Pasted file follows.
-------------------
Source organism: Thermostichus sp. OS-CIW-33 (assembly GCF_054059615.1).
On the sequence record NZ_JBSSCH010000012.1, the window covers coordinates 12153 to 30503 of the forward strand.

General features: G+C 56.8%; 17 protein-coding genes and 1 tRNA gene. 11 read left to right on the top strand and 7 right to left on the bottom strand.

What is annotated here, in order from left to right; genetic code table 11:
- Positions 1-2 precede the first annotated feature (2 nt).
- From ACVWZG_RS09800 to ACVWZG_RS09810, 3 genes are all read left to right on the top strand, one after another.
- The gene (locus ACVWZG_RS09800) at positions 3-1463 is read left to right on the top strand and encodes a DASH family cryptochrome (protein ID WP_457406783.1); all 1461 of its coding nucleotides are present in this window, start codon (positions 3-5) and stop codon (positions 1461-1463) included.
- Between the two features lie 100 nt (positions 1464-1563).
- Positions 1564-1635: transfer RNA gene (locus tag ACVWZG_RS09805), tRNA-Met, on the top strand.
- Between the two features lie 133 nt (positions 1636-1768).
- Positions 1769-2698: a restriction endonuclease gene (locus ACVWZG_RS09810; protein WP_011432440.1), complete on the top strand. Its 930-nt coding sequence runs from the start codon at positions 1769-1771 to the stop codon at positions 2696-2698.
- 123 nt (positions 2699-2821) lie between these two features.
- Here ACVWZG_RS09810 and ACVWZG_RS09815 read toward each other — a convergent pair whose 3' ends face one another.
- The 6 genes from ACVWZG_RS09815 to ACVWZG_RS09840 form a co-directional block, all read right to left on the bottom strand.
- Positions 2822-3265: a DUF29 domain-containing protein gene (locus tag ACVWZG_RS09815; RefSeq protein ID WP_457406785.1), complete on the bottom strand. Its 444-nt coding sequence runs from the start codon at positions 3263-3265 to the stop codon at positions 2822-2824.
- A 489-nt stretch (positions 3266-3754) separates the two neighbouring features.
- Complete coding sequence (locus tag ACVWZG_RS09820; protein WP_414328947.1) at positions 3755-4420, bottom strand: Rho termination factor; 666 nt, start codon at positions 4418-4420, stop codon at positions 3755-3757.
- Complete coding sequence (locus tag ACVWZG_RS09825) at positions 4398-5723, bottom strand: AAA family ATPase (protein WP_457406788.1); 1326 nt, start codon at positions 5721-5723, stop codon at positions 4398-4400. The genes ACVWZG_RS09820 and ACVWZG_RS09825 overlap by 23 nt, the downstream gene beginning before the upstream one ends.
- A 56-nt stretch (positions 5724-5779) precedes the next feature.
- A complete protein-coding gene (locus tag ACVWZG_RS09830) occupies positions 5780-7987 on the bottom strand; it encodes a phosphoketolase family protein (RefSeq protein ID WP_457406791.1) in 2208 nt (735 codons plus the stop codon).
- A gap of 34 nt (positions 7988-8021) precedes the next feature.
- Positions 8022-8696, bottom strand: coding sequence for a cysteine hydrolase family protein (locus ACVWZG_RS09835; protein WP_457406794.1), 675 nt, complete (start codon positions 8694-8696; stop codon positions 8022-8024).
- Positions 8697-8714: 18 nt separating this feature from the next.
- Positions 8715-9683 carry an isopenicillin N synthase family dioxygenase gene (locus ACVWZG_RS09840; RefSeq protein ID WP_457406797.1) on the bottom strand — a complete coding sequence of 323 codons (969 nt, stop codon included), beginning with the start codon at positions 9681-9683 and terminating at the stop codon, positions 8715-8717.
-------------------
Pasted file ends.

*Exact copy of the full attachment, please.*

Source organism: Thermostichus sp. OS-CIW-33 (assembly GCF_054059615.1).
On the sequence record NZ_JBSSCH010000012.1, the window covers coordinates 12153 to 30503 of the forward strand.

General features: G+C 56.8%; 17 protein-coding genes and 1 tRNA gene. 11 read left to right on the top strand and 7 right to left on the bottom strand.

What is annotated here, in order from left to right; genetic code table 11:
- Positions 1-2 precede the first annotated feature (2 nt).
- From ACVWZG_RS09800 to ACVWZG_RS09810, 3 genes are all read left to right on the top strand, one after another.
- The gene (locus ACVWZG_RS09800) at positions 3-1463 is read left to right on the top strand and encodes a DASH family cryptochrome (protein ID WP_457406783.1); all 1461 of its coding nucleotides are present in this window, start codon (positions 3-5) and stop codon (positions 1461-1463) included.
- Between the two features lie 100 nt (positions 1464-1563).
- Positions 1564-1635: transfer RNA gene (locus tag ACVWZG_RS09805), tRNA-Met, on the top strand.
- Between the two features lie 133 nt (positions 1636-1768).
- Positions 1769-2698: a restriction endonuclease gene (locus ACVWZG_RS09810; protein WP_011432440.1), complete on the top strand. Its 930-nt coding sequence runs from the start codon at positions 1769-1771 to the stop codon at positions 2696-2698.
- 123 nt (positions 2699-2821) lie between these two features.
- Here ACVWZG_RS09810 and ACVWZG_RS09815 read toward each other — a convergent pair whose 3' ends face one another.
- The 6 genes from ACVWZG_RS09815 to ACVWZG_RS09840 form a co-directional block, all read right to left on the bottom strand.
- Positions 2822-3265: a DUF29 domain-containing protein gene (locus tag ACVWZG_RS09815; RefSeq protein ID WP_457406785.1), complete on the bottom strand. Its 444-nt coding sequence runs from the start codon at positions 3263-3265 to the stop codon at positions 2822-2824.
- A 489-nt stretch (positions 3266-3754) separates the two neighbouring features.
- Complete coding sequence (locus tag ACVWZG_RS09820; protein WP_414328947.1) at positions 3755-4420, bottom strand: Rho termination factor; 666 nt, start codon at positions 4418-4420, stop codon at positions 3755-3757.
- Complete coding sequence (locus tag ACVWZG_RS09825) at positions 4398-5723, bottom strand: AAA family ATPase (protein WP_457406788.1); 1326 nt, start codon at positions 5721-5723, stop codon at positions 4398-4400. The genes ACVWZG_RS09820 and ACVWZG_RS09825 overlap by 23 nt, the downstream gene beginning before the upstream one ends.
- A 56-nt stretch (positions 5724-5779) precedes the next feature.
- A complete protein-coding gene (locus tag ACVWZG_RS09830) occupies positions 5780-7987 on the bottom strand; it encodes a phosphoketolase family protein (RefSeq protein ID WP_457406791.1) in 2208 nt (735 codons plus the stop codon).
- A gap of 34 nt (positions 7988-8021) precedes the next feature.
- Positions 8022-8696, bottom strand: coding sequence for a cysteine hydrolase family protein (locus ACVWZG_RS09835; protein WP_457406794.1), 675 nt, complete (start codon positions 8694-8696; stop codon positions 8022-8024).
- Positions 8697-8714: 18 nt separating this feature from the next.
- Positions 8715-9683 carry an isopenicillin N synthase family dioxygenase gene (locus ACVWZG_RS09840; RefSeq protein ID WP_457406797.1) on the bottom strand — a complete coding sequence of 323 codons (969 nt, stop codon included), beginning with the start codon at positions 9681-9683 and terminating at the stop codon, positions 8715-8717.